PITTSFIELD — It was a special effect that no one expected.
Shortly after the start of the second act of “Jesus Christ Superstar,” staged in Caracas by a theater company based there, musical director Salomon Lerner noticed an unusual amount of smoke drifting down into the orchestra pit.
Annoyed, he wondered why the technical crew was being so liberal with the smoke machine. But something had gone very wrong.
“After a certain point, the woodwinds just stopped playing. They were coughing,” Lerner says, sitting in the basement cabaret beneath the St. Germain Stage at Barrington Stage Company.
It turned out that someone had lobbed a tear gas canister into the backstage area. Lerner and his creative partner, director Michel Hausmann, believe the act was retaliation for a much-publicized incident in which they rejected a lucrative sponsorship deal for the show because, they say, the conditions required that they advertise only in media outlets considered supportive of then-president Hugo Chávez.
The tear gas was relatively contained; and though the actors huddled behind the set between scenes rather than venture backstage, the audience wasn’t aware of what was going on. Hausmann was advised that the worst thing would be for the large crowd to learn what had happened and flee in panic. The show had to go on.
Listening to Lerner and Hausmann tell the story, on a lunch break during rehearsals of their newest project, Barrington Stage’s guru for new musicals William Finn breaks in.
“You went on with the show? You people! I would have been on the next flight out of there,” he says with apparent astonishment.
The team expects far less controversy with “The Golem of Havana,” their original musical making its world premiere at Barrington Stage.
Set in Cuba on the eve of Fidel Castro’s revolution, the story centers on an immigrant family of Hungarian Jews who sought refuge there after the Holocaust. The poor family is on the brink of rising into a less precarious situation when its maid’s son is implicated by police in the brewing uprising. The events are framed by flashbacks to World War II, nightmares, and the imagination of young daughter Rebecca, who draws comics featuring a golem — the supernatural figure from Jewish folklore who is brought to life from mud or clay to defend against persecution, but eventually becomes unmanageable and must be put back to sleep.
It’s the first original musical by Hausmann (book writer) and Lerner (composer), who are joined by lyricist Len Schiff. An earlier version was seen in a workshop production last August at La MaMa Experimental Theatre Club, in New York. “Golem” is the centerpiece of the 10th season of Barrington Stage’s Musical Theatre Lab, Finn’s incubation center for new work.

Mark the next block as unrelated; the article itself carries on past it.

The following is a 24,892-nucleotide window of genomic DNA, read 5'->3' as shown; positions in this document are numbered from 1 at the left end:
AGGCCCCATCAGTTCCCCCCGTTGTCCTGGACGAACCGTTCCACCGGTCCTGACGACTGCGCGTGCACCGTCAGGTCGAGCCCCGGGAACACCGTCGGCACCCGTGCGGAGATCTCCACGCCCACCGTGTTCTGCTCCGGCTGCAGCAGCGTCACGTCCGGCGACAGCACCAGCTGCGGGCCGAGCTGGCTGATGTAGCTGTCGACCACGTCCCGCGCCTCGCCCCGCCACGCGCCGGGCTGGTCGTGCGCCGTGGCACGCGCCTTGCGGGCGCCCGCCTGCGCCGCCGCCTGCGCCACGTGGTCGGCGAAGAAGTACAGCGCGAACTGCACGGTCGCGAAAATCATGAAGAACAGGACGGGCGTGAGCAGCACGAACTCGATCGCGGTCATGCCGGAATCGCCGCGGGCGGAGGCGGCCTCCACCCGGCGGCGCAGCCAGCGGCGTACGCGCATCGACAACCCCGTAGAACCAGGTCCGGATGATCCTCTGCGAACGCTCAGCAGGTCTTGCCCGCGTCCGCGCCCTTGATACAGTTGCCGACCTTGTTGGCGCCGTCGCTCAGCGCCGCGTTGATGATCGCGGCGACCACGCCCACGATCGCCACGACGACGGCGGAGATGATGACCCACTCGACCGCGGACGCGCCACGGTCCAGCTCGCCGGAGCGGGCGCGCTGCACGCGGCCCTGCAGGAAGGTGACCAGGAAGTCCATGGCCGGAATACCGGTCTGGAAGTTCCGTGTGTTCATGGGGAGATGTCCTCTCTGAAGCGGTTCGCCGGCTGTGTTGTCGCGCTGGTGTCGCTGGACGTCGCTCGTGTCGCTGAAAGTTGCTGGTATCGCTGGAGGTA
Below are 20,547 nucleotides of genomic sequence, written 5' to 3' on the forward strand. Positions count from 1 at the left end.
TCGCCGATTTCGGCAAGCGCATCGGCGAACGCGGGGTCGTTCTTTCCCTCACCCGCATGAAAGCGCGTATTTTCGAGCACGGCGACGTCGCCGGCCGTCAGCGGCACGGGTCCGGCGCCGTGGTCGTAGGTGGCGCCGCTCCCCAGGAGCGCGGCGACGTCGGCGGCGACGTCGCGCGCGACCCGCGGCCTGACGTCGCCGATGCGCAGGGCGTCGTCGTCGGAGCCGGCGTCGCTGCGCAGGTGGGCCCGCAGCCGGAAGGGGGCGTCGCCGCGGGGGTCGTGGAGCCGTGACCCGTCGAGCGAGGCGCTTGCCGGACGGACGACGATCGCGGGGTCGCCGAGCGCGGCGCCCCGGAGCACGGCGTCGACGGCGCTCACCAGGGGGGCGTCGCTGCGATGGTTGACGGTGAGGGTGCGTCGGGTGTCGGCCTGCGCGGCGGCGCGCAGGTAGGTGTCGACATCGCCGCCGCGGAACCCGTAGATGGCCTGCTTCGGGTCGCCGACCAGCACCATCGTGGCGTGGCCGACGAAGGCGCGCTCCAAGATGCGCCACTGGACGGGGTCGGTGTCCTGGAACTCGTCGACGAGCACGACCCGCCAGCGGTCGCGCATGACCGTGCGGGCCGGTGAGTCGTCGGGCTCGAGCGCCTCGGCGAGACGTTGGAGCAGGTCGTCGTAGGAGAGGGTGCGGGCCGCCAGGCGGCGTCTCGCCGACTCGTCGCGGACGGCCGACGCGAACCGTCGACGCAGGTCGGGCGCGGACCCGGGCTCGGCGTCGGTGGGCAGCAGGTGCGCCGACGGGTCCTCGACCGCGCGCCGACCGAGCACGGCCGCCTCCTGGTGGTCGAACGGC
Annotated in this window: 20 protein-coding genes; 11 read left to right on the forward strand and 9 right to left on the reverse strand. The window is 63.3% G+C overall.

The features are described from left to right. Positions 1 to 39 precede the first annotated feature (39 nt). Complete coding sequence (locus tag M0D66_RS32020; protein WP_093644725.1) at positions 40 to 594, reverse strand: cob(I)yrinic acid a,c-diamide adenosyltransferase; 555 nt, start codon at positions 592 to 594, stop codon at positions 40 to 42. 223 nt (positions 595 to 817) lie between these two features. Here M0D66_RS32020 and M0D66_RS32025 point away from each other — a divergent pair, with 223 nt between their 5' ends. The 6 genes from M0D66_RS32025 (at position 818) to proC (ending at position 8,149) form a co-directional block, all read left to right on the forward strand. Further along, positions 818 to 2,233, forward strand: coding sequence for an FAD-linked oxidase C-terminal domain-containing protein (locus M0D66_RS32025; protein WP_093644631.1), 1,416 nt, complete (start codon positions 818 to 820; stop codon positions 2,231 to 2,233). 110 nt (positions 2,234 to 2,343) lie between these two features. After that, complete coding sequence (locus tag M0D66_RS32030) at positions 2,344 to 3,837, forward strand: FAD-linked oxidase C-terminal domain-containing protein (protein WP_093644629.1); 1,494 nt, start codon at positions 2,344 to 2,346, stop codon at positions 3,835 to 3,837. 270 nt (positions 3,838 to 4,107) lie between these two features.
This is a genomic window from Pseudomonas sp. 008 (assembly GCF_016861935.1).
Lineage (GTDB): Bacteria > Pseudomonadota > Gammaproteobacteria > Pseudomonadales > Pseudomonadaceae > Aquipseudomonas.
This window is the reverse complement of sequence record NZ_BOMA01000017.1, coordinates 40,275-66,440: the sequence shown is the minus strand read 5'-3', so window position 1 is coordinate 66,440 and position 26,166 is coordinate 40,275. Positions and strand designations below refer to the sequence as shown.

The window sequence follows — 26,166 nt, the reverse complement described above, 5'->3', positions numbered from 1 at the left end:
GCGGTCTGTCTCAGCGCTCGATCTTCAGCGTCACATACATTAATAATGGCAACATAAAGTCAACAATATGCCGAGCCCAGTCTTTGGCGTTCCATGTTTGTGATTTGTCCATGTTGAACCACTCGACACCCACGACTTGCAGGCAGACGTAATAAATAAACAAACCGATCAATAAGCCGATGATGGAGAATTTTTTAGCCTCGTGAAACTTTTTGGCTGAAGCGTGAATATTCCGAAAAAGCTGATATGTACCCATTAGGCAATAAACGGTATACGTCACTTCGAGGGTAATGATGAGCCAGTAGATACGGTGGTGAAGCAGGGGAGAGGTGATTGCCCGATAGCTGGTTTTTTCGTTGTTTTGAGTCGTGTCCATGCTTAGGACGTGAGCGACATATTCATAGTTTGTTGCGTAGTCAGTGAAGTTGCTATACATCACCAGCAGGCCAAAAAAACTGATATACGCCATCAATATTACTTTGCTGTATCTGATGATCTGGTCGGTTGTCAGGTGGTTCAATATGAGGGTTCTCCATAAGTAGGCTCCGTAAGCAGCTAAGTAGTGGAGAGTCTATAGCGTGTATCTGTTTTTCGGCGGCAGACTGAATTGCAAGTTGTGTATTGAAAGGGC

The production features a six-piece band. Lerner says his compositions integrate elements of Latin jazz and Jewish music from Eastern Europe; Finn says the opening number “sounds like a klezmer samba.”
Hausmann and Lerner were both born to Jewish families in Caracas, a week apart. (They’ll turn 33 during the show’s run.) They’ve been best friends, they say, since before they can remember. Though they set this story in a different historical milieu, it’s very much informed by their experiences as second-generation Jews whose grandparents survived the Holocaust and made a new home in an unfamiliar place.
“American Jews are turn-of-the-century Jews. But most Latin American Jews are postwar Jews,” Hausmann says, deliberately using a broad historical brush. “The war is something we carry with us. Our parents grew up with the weight of the war. It was a huge presence in the family. To me, a grandparent is someone who has an accent.”
They didn’t expect to become exiles themselves. But that’s exactly what happened.
The 2010 tear gas incident wasn’t their first brush with politically motivated controversy. The year before, the orchestra they’d hired for their production of a translation of “Fiddler on the Roof” walked off the job 10 days before the show opened. Hausmann says he was told the orchestra couldn’t risk being associated with a “Jewish show” at a time when the conflict between Israeli and Gaza was intensifying and Chávez had recently expelled the Israeli ambassador.
Lerner scrambled to hire replacement musicians, and when they entered the theater for the first show the audience rose to its feet for an ovation, chanting “los valientes” (“brave ones”).
It was stirring stuff, but the offstage drama (and menace) seemed a good cue to relocate to the United States.
They’d been here before. Hausmann attended Emerson College and Lerner went to Berklee College of Music. They also attended a graduate program on musical theater at New York University, where Schiff, who was an instructor there, introduced them to the work of Finn.
Finn eventually brought Lerner to Pittsfield as his assistant and the resident composer at Barrington Stage for the 2011 and 2012 seasons, where they wrote a song together and Lerner performed a showcase of his original work.
It was Hausmann’s notion to introduce the golem into the story, but it turns out Schiff had already written two musicals in which it factored. The idea of a character who draws comics based on a golem also hearkens to the plot of Michael Chabon’s Pulitzer Prize-winning 2000 novel, “The Amazing Adventures of Kavalier & Clay.”
“Michael Chabon draws a great parallel by saying the golem is the first superhero,” Schiff says. “The golem is also the first character of science fiction, because it’s the first story about technology that we create to solve a problem and it gets out of control.”
It’s also a way of getting at the heart of the Cuban revolution, as well as political turmoil in his native Venezuela, Hausmann says.
“Revolutions are like golems. They’re necessary, but you have to know when to put them to sleep.”